Seville is latest Ryanair base in Spain; network will expand from current 18 destinations to 29 this winter
anna.aero takes a personal interest in Ryanair’s most recently announced base – Seville in southern Spain – since we long have wanted to travel to the Andalusian capital from our local airport London Gatwick, which now is one of ten new routes to be launched from the new base at the beginning of November.
|London Gatwick (LGW)||3|
|Palma de Mallorca (PMI)||7|
|Paris Beauvais (BVA)||4|
|Santiago de Compostela (SCQ)||7|
|Venice Treviso (TSF)||4|
|Source: Ryanair. *WF: Weekly Frequency|
Notably, this expansion is not the result of new aircraft deliveries, but the two Seville-based aircraft are moved from existing Ryanair bases that this winter season are being downsized, which is taking place in the UK & Ireland.
Constant expansion since 2005; two non-base airports already served
Based on historical experience, Seville seems like a safe bet. Ryanair has served the airport since February 2005 and has expanded without dropping a single route since. The airline currently serves the airport with 18 destinations from 16 of its bases as well as two non-base routes to Morocco. At the launch of Ryanair’s Barcelona base in September, when another Seville service begins, the airline will operate 19 routes to the airport.
|25-Feb-05||London Stansted (STN)||7|
|25-Feb-05||Milan Bergamo (BGY)||7|
|04-Oct-07||Dusseldorf Weeze (NRN)||3|
|01-Apr-08||Frankfurt Hahn (HHN)||3|
|05-Nov-08||Barcelona Reus (REU)||4|
|05-Jul-09||Fez (FEZ) (non-base route)||2|
|06-Jul-09||Marrakech (RAK) (non-base route)||2|
|03-Mar-10||Rome Ciampino (CIA)||4|
|07-Apr-10||Brussels Charleroi (CRL)||4|
|Source: anna.aero database. *WF: Weekly Frequency in July 2010.|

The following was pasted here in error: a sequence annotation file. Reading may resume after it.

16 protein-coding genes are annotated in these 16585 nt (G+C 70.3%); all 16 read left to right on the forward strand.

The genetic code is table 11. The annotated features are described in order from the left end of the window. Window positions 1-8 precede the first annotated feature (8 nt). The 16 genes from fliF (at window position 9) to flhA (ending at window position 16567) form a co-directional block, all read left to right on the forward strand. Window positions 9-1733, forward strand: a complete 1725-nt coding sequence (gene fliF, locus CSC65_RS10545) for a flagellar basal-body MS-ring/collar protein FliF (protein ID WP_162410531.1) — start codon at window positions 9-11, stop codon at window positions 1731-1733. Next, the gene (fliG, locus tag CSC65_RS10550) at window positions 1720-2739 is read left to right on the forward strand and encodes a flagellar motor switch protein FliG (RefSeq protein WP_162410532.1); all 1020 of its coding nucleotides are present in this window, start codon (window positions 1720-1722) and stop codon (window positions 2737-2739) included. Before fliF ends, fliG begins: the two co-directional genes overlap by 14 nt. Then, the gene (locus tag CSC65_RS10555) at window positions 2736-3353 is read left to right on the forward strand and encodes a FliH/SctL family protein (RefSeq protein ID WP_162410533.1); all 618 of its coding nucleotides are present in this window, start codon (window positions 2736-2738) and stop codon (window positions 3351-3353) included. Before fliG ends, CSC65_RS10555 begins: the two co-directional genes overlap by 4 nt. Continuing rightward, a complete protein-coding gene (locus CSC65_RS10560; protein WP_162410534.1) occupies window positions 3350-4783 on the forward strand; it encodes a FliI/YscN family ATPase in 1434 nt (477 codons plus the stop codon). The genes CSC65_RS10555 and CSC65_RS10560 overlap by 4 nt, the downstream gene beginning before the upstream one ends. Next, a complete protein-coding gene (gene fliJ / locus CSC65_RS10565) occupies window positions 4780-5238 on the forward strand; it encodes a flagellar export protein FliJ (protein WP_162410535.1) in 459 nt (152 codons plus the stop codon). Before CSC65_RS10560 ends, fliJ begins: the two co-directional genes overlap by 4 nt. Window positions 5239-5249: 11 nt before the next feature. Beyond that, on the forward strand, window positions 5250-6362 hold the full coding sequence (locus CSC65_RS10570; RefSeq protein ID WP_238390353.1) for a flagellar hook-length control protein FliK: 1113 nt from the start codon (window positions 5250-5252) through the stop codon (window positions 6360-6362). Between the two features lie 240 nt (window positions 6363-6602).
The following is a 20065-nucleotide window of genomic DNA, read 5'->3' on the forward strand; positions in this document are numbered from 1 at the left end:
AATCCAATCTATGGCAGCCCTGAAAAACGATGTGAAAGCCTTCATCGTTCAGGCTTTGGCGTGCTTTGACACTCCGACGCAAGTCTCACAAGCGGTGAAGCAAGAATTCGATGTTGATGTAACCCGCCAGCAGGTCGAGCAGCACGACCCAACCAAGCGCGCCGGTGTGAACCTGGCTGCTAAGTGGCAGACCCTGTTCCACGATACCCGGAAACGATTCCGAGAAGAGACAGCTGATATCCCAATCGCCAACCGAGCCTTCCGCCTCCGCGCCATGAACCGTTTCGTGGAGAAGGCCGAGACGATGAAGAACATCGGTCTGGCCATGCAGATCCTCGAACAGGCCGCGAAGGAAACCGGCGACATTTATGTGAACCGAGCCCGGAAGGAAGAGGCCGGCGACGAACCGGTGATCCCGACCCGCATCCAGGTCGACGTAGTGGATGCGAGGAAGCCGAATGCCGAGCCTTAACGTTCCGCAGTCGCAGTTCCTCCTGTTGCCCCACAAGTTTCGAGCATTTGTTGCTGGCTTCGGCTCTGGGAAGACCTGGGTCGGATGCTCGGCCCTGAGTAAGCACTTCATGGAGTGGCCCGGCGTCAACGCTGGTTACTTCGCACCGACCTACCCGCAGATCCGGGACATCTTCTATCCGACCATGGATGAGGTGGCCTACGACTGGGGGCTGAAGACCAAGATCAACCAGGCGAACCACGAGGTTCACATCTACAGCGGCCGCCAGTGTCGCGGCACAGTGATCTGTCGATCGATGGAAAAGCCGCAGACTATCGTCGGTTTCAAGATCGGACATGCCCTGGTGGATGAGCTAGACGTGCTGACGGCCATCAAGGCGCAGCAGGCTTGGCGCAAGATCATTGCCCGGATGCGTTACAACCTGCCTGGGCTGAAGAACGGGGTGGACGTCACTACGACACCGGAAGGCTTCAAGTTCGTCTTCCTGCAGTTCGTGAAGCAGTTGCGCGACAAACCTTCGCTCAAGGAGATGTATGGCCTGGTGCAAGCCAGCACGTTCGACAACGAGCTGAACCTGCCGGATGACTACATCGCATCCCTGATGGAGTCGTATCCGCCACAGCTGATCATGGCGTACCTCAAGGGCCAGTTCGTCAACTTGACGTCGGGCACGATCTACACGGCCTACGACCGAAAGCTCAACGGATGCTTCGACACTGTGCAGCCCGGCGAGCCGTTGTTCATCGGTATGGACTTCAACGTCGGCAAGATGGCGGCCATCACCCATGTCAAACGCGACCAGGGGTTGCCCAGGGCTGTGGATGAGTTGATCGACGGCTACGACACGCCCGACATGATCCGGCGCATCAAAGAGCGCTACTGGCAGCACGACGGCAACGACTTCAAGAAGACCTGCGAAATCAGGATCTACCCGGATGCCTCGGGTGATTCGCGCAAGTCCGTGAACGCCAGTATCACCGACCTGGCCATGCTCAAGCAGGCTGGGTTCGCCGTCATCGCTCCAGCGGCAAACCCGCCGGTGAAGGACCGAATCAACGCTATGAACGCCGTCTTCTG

The only route on which Ryanair currently faces direct competition is to Alicante, which Iberia serves with 10 weekly 50-seater services. There is also indirect competition to London Heathrow, Barcelona, Rome Fiumicino and Brussels, all from Vueling, which is the other airline to operate a base in Seville. Barcelona is also served by Spanair and Brussels by Brussels Airlines. Transavia.com’s French arm, which serves Seville from Paris Orly, is the only other low-cost carrier to serve Seville, which has evaded the likes of easyJet.
Ryanair will rival Vueling for #1 position
Although Seville, which is not located on the seaside, has not had the same low-cost invasion as many other southern Spanish airports, the airport traffic doubled between 2003 and the peak year of 2007. Iberia has consistently shrunk its presence in Seville during the latter half of the last decade, making way for low-cost traffic. By 2009, Vueling/clickair and Ryanair alone made out 55% of the airport’s passenger numbers.
Ryanair estimates 1.5 million annual passengers in Seville when its base has been launched, which compares with Vueling’s and clickair’s combined 1.52 million passengers in 2009. It remains to be seen which of the two will manage to hold the title of Seville’s largest airline.